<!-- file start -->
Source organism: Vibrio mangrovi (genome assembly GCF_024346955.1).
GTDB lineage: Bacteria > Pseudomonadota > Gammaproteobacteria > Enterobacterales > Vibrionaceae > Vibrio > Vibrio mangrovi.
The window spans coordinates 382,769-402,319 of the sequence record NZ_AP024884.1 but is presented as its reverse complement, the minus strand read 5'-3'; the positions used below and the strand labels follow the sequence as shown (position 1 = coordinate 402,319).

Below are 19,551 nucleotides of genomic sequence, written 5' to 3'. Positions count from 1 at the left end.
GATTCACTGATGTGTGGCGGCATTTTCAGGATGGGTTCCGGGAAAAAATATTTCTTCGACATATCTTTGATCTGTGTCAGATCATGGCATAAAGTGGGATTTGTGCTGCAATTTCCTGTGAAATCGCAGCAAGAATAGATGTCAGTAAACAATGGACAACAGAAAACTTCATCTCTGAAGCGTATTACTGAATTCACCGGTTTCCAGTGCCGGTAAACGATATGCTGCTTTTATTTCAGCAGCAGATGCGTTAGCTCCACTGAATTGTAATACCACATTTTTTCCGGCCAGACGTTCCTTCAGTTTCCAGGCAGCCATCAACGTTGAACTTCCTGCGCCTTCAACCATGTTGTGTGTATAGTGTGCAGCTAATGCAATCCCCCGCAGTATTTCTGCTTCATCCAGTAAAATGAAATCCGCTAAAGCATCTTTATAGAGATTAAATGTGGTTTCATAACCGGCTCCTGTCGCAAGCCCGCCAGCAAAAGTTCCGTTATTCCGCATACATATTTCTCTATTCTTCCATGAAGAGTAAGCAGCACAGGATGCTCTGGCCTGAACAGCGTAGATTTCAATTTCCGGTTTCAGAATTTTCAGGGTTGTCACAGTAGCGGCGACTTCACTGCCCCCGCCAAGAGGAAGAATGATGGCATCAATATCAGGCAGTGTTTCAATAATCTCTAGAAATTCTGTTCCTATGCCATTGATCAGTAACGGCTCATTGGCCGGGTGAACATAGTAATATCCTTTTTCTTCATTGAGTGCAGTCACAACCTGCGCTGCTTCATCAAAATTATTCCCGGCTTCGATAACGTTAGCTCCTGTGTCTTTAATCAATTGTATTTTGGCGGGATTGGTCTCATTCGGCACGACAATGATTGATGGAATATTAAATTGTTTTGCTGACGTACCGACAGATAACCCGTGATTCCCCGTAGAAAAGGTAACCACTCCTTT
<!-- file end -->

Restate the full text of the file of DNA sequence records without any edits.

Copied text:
Source organism: Vibrio mangrovi (genome assembly GCF_024346955.1).
GTDB lineage: Bacteria > Pseudomonadota > Gammaproteobacteria > Enterobacterales > Vibrionaceae > Vibrio > Vibrio mangrovi.
The window spans coordinates 382,769-402,319 of the sequence record NZ_AP024884.1 but is presented as its reverse complement, the minus strand read 5'-3'; the positions used below and the strand labels follow the sequence as shown (position 1 = coordinate 402,319).

Below are 19,551 nucleotides of genomic sequence, written 5' to 3'. Positions count from 1 at the left end.
GATTCACTGATGTGTGGCGGCATTTTCAGGATGGGTTCCGGGAAAAAATATTTCTTCGACATATCTTTGATCTGTGTCAGATCATGGCATAAAGTGGGATTTGTGCTGCAATTTCCTGTGAAATCGCAGCAAGAATAGATGTCAGTAAACAATGGACAACAGAAAACTTCATCTCTGAAGCGTATTACTGAATTCACCGGTTTCCAGTGCCGGTAAACGATATGCTGCTTTTATTTCAGCAGCAGATGCGTTAGCTCCACTGAATTGTAATACCACATTTTTTCCGGCCAGACGTTCCTTCAGTTTCCAGGCAGCCATCAACGTTGAACTTCCTGCGCCTTCAACCATGTTGTGTGTATAGTGTGCAGCTAATGCAATCCCCCGCAGTATTTCTGCTTCATCCAGTAAAATGAAATCCGCTAAAGCATCTTTATAGAGATTAAATGTGGTTTCATAACCGGCTCCTGTCGCAAGCCCGCCAGCAAAAGTTCCGTTATTCCGCATACATATTTCTCTATTCTTCCATGAAGAGTAAGCAGCACAGGATGCTCTGGCCTGAACAGCGTAGATTTCAATTTCCGGTTTCAGAATTTTCAGGGTTGTCACAGTAGCGGCGACTTCACTGCCCCCGCCAAGAGGAAGAATGATGGCATCAATATCAGGCAGTGTTTCAATAATCTCTAGAAATTCTGTTCCTATGCCATTGATCAGTAACGGCTCATTGGCCGGGTGAACATAGTAATATCCTTTTTCTTCATTGAGTGCAGTCACAACCTGCGCTGCTTCATCAAAATTATTCCCGGCTTCGATAACGTTAGCTCCTGTGTCTTTAATCAATTGTATTTTGGCGGGATTGGTCTCATTCGGCACGACAATGATTGATGGAATATTAAATTGTTTTGCTGACGTACCGACAGATAACCCGTGATTCCCCGTAGAAAAGGTAACCACTCCTTT